Palestinian Delegation in Peace Talks Resigns

Palestinian president Mahmoud Abbas announced Wednesday that the delegation representing his government in peace talks with the Israeli government has resigned. Abbas said that his negotiators left the peace talks, brokered by United States secretary of state John Kerry, because of continued Israeli settlement-building in the West Bank. Though Abbas also indicated that his government might continue in the talks regardless of whether the delegation returns, possibly by creating a new one, the announcement is a strong blow to the already-frail peace talks, which are plagued by violence and broken promises on both sides.

Last week, Kerry emphasized that the U.S. saw the settlements as "illegitimate." "I want to make it extremely clear that at no time did the Palestinians in any way agree, as a matter of going back to the talks, that they could somehow condone or accept the settlements," he said. But the settlements were part of an internal deal brokered by Israeli prime minister Benjamin Netanyahu, who promised his far-right colleagues thousands of settlement units in the West Bank in exchange for Palestinian prisoner releases, itself a precondition that Palestinian leaders had for any sort of negotiations.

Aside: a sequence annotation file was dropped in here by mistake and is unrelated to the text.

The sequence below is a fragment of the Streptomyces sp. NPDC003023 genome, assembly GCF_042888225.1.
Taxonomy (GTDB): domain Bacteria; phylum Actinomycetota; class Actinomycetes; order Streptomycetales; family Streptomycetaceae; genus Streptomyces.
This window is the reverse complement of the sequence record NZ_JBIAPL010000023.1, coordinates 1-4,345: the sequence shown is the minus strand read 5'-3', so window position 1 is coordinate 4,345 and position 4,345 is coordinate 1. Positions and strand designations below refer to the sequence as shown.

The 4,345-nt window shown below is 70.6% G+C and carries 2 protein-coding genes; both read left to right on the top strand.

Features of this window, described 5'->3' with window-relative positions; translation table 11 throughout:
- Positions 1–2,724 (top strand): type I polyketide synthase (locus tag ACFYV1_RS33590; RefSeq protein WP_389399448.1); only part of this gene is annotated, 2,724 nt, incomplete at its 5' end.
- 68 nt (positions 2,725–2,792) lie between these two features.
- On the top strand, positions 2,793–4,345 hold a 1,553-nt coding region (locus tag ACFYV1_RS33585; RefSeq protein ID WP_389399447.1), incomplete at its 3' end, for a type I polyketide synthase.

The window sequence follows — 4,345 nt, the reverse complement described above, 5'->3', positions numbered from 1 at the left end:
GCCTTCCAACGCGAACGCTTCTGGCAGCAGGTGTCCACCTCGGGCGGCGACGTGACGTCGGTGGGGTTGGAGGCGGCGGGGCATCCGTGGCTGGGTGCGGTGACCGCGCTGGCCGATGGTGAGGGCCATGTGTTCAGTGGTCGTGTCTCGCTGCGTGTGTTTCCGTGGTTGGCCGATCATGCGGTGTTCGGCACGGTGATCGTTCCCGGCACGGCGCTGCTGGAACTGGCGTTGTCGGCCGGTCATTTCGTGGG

Palestinian chief negotiator Saeb Erekat told Reuters Wednesday that, "In reality, the negotiations stopped last week in light of the settlement announcements last week."

Most countries around the world see Israeli settlement building in the West Bank, understood as Palestinian territory, as illegal; continued building there also makes it less likely that a two state solution can be reached. Right-wing Israeli minister Silvan Shalom said the settlements will continue, but it is just a matter of choosing the right timing for announcing them. "We need the support of the United States on the Iranian issue and have to do our utmost to lower any tensions with it," he said.

Israel has also been blocking progress on nuclear talks with Iran, insisting that every deal reached by the international community doesn't go far enough in addressing the threat to Israel. Netanyahu called the plan under discussion over the weekend a "historic mistake."

Meanwhile, a Palestinian teenager fatally stabbed an Israeli soldier Wednesday, an incident that will surely add fire to the already-volatile talks. And, though Abbas's statements about continued peace talks give a sliver of hope, the negotiators' resignation shows the deep mistrust between the two governments and the disillusionment of the Palestinians with any promises made by Israel.